Lakers center Dwight Howard responds to 12-year-old son calling him ‘deadbeat dad’

Omar Guerrero
2 Min Read

Dwight Howard has recently responded to his son who criticized him publicly through social media.

The 12-year-old boy called his father a “deadbeat dad” which did not sit well with Howard, who addressed the issue in an interview on the Frank Ski Show with Nina Brown.

“I’m not the person to get online or go through the media and bash anybody,” Howard said. “The only thing I will address is the issue of anybody thinking I’m a deadbeat father. Currently, I have a child with me now. My son lives with me. There’s no way I could be a deadbeat dad if I have a son that lives with me. The situation with my other son, it’s unfortunate that a lot of things have been made public.”

Braylon Howard is the son of the Los Angeles Lakers center with Royce Reed, a former Orlando Magic dancer. Reed also spoke out against the elder Howard earlier for neglecting his duties as a father.

“Unfortunately, I haven’t [spoken to Braylon],” said Howard. “It’s a lot of things that are going on, but it’s personal. I’d rather keep that side out. No matter what is going on, I love my son. I would never disrespect his mom. One day, we’ll be able to get past this toxicity and realize that we’re living in a day now where they’re kill off a lot of our Black men. And I don’t want anything to ever happen to my son. He’s too precious. His voice is great. He has a great mind.”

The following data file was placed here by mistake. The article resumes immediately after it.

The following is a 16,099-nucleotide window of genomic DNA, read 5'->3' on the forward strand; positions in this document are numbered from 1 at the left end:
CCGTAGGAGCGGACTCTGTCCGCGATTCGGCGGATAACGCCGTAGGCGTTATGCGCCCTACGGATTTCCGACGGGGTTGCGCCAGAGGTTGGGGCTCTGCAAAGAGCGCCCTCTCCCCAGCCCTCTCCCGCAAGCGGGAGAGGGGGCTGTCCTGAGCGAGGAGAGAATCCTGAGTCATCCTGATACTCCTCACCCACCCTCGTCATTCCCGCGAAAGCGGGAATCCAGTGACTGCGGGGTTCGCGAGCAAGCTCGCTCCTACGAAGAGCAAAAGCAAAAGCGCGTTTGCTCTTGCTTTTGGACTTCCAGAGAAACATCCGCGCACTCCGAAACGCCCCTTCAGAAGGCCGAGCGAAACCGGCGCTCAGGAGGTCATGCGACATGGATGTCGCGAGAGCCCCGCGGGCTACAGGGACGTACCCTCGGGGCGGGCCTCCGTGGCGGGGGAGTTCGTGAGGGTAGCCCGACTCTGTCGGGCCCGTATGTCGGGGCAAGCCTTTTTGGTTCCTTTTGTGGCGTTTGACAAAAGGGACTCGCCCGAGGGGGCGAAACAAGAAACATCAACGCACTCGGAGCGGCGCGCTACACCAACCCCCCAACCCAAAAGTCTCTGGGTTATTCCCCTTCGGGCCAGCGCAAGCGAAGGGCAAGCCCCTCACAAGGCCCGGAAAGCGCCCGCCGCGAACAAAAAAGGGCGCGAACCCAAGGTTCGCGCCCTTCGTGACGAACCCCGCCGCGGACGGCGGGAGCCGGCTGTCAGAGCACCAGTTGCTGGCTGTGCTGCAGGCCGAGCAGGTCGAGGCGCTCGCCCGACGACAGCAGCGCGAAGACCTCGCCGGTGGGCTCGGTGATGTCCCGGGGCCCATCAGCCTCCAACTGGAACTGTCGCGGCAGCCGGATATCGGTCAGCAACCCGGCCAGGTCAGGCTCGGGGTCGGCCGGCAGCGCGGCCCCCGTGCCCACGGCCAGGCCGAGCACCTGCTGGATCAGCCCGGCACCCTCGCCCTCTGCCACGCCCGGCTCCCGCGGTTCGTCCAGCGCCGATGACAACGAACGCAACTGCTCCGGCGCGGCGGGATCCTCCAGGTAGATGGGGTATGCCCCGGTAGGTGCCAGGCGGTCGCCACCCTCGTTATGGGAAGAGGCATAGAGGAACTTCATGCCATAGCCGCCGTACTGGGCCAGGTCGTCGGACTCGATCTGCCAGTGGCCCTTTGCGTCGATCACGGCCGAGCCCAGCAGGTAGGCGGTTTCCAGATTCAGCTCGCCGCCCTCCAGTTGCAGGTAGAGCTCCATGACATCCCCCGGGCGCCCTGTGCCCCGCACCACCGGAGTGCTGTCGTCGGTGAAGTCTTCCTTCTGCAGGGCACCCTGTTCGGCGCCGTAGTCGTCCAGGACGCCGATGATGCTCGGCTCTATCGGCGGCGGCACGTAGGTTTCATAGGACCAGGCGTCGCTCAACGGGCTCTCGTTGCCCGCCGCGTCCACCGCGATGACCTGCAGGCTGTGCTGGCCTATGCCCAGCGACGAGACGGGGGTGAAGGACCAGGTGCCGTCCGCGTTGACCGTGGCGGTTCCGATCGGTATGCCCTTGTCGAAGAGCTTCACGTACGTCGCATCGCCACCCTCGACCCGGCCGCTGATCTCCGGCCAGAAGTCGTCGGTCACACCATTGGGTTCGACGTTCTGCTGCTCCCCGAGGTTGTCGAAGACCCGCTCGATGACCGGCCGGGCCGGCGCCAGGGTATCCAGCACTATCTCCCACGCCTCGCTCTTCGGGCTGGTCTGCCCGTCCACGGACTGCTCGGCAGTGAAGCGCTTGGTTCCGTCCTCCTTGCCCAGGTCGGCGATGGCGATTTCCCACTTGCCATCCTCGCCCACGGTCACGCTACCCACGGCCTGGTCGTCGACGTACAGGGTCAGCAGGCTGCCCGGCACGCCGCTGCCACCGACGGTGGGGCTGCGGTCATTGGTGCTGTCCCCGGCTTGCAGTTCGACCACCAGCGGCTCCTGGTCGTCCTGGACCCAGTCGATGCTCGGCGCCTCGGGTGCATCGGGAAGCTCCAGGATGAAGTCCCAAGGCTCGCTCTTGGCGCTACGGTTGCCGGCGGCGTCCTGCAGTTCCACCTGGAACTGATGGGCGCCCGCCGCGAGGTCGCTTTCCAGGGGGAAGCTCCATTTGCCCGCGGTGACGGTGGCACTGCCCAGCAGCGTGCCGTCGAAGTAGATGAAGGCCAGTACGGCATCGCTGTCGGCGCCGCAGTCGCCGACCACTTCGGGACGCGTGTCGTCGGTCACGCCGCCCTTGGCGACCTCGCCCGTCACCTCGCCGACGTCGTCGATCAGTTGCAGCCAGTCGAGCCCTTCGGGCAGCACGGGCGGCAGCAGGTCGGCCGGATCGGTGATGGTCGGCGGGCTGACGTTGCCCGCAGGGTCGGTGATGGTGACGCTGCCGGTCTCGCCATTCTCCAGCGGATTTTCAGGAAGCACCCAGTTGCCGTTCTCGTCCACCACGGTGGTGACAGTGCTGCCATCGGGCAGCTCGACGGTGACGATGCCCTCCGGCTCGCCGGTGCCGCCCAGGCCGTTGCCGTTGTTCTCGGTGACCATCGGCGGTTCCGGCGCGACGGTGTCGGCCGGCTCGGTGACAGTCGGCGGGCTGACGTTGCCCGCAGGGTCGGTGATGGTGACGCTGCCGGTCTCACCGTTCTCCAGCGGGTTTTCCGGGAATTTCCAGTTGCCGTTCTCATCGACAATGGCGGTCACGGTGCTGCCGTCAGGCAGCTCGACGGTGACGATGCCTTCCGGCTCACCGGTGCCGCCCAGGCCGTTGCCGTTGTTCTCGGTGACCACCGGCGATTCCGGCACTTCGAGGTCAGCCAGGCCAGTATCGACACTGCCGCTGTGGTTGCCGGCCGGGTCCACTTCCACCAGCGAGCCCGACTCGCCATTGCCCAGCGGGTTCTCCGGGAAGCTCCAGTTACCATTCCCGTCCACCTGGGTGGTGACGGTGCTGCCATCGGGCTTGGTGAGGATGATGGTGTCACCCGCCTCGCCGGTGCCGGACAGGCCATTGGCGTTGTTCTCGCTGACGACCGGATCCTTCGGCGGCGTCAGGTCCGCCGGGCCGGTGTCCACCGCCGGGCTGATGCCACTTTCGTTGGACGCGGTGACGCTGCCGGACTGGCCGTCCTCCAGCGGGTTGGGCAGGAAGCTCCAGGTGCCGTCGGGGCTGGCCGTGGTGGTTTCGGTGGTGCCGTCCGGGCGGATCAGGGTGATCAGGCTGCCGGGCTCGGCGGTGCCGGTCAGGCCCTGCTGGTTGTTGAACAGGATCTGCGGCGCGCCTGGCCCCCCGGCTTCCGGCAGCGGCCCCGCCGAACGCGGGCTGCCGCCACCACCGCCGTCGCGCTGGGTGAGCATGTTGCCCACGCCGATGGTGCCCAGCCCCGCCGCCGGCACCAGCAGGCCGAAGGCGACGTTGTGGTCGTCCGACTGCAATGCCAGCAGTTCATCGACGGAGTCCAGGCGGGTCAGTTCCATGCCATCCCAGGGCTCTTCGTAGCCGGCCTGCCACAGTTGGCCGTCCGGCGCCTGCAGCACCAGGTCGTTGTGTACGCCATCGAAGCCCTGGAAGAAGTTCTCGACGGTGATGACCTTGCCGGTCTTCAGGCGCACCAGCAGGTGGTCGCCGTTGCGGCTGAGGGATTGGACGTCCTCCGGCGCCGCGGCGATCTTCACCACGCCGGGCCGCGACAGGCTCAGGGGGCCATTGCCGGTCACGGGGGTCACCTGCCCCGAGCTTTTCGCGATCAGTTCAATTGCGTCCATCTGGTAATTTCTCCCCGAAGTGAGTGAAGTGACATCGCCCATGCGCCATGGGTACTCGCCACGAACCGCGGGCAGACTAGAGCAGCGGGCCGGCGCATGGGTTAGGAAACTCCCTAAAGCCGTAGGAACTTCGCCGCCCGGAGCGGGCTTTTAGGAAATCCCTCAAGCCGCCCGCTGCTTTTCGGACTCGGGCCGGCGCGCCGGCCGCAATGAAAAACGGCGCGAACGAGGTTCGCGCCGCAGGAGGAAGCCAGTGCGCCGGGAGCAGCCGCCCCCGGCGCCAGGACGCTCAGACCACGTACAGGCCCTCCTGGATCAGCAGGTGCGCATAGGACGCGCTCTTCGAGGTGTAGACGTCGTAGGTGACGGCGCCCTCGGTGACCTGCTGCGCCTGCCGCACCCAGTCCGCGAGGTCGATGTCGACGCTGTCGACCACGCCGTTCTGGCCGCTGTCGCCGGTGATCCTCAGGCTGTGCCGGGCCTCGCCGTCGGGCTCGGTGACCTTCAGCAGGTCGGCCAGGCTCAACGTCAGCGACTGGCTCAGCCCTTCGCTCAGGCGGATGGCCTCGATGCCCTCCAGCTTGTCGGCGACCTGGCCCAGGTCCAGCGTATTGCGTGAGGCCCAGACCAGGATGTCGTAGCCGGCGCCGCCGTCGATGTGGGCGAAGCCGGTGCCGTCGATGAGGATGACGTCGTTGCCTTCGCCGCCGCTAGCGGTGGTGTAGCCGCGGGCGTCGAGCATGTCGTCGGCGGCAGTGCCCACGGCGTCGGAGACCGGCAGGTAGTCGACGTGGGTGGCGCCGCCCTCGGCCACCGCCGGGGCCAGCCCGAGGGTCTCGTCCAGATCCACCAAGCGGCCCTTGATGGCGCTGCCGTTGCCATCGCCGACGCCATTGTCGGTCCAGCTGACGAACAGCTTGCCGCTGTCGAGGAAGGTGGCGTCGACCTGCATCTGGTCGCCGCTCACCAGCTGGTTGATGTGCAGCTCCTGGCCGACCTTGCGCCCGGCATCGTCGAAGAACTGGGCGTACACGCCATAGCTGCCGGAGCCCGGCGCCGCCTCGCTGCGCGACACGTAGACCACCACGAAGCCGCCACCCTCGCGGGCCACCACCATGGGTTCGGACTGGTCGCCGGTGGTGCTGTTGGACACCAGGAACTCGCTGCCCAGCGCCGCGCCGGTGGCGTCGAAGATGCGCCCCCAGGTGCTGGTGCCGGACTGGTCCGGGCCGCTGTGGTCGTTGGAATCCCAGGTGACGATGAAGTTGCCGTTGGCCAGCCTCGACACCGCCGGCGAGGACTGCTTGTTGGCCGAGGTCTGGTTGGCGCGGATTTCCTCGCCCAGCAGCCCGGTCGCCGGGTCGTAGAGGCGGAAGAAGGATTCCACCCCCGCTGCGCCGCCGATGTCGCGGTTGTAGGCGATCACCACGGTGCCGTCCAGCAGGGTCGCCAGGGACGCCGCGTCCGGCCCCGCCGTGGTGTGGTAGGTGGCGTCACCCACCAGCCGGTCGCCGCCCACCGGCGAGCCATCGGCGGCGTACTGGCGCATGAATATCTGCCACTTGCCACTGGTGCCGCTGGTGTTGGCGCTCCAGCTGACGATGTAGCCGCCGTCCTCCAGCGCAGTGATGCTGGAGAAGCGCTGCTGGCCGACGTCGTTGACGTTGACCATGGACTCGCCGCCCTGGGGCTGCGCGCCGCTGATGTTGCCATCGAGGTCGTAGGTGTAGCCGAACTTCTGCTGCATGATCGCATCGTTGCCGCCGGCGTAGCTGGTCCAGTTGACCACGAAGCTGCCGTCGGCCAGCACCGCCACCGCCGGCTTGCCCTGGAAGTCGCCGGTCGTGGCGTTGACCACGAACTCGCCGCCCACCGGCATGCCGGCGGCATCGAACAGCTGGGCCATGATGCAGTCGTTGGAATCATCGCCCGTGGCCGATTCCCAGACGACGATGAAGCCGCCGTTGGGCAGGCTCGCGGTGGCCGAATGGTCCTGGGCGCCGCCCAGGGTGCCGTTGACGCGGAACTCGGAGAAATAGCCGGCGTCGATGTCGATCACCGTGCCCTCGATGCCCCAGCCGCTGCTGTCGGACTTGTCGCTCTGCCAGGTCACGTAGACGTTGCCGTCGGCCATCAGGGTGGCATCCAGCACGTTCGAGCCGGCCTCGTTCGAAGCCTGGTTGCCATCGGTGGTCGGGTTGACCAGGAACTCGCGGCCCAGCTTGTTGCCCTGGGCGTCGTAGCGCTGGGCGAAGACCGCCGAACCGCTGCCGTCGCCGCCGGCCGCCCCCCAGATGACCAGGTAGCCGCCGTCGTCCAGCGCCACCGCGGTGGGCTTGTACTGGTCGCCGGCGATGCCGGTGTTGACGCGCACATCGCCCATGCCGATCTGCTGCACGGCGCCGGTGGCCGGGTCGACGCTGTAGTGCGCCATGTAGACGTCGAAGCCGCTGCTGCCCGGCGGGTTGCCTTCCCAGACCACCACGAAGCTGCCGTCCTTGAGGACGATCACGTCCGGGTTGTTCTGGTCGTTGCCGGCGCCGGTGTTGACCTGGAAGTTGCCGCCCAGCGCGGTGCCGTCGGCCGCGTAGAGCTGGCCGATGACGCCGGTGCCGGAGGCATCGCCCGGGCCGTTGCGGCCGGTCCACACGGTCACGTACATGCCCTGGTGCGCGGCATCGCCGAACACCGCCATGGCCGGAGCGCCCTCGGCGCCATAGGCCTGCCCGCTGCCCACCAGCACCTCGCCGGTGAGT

Aside from Braylon, the 16-year veteran has four other children with four different women.

The elder Howard celebrated his first championship when the Lakers won the title last season. Having the spotlight on him for contributing mightily to the Lakers’ first title since 2010, he is receiving backlash for not having similar success in his personal life.

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Omar is a former writer for King James Gospel. The very first team he rooted for was the Showtime Lakers and his favorite player back then was James Worthy. Seeing the Purple and Gold win back-to-back championships in the '80s made him a basketball junkie for life. He has witnessed and celebrated every Lakers championship since then and is now looking forward to a new era of basketball in Tinseltown led by LeBron James.